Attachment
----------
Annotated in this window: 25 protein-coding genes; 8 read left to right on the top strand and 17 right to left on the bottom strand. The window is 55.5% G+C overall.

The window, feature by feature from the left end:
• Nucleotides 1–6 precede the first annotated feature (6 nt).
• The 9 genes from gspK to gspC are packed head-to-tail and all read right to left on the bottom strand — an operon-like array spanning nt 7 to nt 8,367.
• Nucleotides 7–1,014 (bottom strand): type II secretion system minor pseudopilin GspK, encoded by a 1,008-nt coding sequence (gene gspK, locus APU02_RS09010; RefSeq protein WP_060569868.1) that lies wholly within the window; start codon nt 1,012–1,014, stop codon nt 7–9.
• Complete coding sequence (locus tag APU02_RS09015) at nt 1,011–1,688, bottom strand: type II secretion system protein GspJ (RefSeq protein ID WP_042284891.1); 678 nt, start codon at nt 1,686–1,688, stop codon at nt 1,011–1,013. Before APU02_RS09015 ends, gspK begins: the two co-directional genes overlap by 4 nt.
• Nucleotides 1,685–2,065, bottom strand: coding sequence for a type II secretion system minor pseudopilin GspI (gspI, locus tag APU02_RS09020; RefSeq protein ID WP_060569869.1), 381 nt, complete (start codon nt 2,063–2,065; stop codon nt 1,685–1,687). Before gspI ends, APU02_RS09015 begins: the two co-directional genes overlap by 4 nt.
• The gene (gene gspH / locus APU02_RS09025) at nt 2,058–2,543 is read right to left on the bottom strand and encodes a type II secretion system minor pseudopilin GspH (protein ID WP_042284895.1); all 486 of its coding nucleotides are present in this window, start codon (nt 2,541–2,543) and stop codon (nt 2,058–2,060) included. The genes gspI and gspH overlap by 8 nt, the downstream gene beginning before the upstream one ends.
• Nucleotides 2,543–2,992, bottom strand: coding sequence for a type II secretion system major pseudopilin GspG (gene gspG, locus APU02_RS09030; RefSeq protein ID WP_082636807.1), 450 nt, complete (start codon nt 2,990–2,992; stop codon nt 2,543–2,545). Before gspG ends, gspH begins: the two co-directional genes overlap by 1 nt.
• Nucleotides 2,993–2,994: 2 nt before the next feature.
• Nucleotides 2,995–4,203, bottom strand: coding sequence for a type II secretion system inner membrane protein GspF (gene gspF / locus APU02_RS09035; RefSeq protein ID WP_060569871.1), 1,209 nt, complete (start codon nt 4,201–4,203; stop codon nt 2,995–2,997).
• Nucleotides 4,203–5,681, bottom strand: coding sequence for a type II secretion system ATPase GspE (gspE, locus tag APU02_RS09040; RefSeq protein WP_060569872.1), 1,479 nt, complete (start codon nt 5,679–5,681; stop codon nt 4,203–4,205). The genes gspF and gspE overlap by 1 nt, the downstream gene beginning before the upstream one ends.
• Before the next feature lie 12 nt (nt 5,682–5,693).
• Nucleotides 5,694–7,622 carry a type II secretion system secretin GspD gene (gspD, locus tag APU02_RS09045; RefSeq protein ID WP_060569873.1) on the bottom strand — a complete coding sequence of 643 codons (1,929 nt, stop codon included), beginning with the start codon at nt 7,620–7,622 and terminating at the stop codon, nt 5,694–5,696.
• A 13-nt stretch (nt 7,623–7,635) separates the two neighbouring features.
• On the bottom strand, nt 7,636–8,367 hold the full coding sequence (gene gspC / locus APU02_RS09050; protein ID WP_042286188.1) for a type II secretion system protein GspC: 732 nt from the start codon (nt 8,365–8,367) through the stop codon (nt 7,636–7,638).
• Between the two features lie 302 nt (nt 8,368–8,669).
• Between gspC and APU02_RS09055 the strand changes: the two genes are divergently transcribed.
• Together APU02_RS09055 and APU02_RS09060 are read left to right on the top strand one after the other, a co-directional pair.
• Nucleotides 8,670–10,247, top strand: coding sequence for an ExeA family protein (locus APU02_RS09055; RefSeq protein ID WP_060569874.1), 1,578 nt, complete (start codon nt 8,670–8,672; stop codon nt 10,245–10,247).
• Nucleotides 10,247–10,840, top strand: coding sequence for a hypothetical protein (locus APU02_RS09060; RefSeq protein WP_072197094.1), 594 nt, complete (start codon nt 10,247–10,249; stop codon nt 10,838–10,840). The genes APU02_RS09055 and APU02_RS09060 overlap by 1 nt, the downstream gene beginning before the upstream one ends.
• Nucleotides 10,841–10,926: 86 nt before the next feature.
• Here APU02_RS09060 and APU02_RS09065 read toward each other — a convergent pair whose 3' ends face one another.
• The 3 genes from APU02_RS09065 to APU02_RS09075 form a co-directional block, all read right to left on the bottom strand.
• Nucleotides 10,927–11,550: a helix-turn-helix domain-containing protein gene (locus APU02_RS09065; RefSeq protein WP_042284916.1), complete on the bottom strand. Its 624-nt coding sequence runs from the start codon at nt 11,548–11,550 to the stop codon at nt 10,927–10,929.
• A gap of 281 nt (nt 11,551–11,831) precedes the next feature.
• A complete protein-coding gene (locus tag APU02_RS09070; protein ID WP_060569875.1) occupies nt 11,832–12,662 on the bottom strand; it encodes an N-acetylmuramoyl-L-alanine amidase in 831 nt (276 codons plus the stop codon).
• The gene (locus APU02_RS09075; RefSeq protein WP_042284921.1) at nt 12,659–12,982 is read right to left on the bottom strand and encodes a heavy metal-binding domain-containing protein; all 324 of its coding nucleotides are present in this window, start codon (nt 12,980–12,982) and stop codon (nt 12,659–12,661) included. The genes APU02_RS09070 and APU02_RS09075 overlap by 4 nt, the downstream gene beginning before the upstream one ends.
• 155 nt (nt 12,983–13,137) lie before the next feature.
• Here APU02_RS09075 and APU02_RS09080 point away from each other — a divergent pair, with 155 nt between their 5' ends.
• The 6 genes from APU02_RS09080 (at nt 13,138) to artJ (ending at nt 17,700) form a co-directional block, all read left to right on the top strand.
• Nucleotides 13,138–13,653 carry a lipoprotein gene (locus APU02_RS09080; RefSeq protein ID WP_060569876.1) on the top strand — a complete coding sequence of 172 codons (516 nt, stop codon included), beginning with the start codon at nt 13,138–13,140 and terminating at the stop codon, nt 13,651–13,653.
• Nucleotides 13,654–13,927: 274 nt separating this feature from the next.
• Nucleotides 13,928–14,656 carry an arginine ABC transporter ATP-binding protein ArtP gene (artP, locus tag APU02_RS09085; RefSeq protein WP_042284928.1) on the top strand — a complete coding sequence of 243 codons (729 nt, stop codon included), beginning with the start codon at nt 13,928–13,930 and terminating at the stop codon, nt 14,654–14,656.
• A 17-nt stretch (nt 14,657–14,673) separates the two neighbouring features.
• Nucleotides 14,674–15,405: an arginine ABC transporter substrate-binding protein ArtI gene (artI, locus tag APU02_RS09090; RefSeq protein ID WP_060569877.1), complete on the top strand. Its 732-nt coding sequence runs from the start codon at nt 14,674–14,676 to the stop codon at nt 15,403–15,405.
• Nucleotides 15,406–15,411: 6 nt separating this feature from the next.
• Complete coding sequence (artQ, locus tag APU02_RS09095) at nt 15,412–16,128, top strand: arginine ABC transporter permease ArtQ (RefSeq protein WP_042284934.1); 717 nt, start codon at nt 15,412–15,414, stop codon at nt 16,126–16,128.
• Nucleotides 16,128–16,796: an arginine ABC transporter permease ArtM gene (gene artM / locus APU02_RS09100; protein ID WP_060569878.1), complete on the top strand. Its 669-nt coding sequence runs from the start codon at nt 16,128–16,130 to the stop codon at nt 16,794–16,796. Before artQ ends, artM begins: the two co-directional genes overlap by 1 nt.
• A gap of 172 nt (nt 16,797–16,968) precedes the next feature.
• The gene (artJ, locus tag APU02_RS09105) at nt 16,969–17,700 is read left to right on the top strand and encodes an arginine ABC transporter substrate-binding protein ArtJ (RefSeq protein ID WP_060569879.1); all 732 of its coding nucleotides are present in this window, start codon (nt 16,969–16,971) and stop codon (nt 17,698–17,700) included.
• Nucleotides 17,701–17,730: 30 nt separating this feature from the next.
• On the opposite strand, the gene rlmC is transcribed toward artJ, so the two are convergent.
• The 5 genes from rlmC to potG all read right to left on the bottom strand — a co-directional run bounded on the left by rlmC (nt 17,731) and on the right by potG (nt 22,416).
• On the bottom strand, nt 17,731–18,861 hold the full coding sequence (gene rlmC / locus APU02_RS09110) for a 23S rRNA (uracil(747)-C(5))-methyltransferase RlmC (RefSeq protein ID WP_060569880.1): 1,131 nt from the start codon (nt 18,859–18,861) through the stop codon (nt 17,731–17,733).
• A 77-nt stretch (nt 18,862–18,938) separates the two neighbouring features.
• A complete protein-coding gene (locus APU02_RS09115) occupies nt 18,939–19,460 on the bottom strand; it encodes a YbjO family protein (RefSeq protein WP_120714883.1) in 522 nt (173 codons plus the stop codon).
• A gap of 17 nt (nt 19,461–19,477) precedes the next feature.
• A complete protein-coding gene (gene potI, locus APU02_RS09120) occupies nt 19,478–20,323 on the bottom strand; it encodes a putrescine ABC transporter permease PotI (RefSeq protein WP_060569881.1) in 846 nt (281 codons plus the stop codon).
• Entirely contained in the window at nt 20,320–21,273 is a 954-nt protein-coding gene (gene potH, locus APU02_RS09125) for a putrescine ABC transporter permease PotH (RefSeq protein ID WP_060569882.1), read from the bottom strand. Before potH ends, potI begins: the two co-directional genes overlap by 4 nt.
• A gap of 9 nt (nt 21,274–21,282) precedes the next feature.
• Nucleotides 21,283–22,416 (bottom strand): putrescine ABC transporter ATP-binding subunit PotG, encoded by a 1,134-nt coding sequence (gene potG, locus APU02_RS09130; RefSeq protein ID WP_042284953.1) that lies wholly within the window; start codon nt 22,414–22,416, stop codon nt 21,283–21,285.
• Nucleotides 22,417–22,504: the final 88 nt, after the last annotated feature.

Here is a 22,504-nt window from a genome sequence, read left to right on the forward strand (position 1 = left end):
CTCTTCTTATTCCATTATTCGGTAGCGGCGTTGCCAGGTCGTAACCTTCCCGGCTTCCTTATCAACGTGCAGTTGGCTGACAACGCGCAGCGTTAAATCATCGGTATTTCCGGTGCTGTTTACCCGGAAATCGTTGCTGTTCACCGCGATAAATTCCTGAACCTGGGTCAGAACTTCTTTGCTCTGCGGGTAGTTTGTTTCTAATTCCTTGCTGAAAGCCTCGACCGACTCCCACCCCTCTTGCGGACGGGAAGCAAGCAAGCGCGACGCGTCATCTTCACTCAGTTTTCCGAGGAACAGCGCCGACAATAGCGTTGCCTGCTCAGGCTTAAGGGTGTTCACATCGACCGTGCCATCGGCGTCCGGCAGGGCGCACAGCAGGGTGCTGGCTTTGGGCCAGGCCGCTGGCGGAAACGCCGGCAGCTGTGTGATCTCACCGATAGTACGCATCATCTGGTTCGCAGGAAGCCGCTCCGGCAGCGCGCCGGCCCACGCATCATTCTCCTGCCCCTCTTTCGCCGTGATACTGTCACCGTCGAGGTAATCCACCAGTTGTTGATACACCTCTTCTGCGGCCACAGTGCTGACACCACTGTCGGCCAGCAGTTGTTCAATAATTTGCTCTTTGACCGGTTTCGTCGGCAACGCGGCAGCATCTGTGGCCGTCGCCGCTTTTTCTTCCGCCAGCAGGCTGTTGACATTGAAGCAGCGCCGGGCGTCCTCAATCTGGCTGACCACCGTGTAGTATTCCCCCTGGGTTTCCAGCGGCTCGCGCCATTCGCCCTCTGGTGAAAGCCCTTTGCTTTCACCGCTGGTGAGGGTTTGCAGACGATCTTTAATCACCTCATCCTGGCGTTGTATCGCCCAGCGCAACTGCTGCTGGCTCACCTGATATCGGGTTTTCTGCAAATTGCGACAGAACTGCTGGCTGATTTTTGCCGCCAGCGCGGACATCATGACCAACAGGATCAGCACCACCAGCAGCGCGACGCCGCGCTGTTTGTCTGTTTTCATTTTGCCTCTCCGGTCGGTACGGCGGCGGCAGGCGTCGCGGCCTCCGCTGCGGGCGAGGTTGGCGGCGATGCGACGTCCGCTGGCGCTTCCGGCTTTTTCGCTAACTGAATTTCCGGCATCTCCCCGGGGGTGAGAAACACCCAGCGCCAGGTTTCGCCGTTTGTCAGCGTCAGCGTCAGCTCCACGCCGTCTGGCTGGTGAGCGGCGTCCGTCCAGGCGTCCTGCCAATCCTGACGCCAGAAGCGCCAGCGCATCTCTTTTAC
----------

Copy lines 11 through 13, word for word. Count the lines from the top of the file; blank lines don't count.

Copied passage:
• Nucleotides 2,995–4,203, bottom strand: coding sequence for a type II secretion system inner membrane protein GspF (gene gspF / locus APU02_RS09035; RefSeq protein ID WP_060569871.1), 1,209 nt, complete (start codon nt 4,201–4,203; stop codon nt 2,995–2,997).
• Nucleotides 4,203–5,681, bottom strand: coding sequence for a type II secretion system ATPase GspE (gspE, locus tag APU02_RS09040; RefSeq protein WP_060569872.1), 1,479 nt, complete (start codon nt 5,679–5,681; stop codon nt 4,203–4,205). The genes gspF and gspE overlap by 1 nt, the downstream gene beginning before the upstream one ends.
• Before the next feature lie 12 nt (nt 5,682–5,693).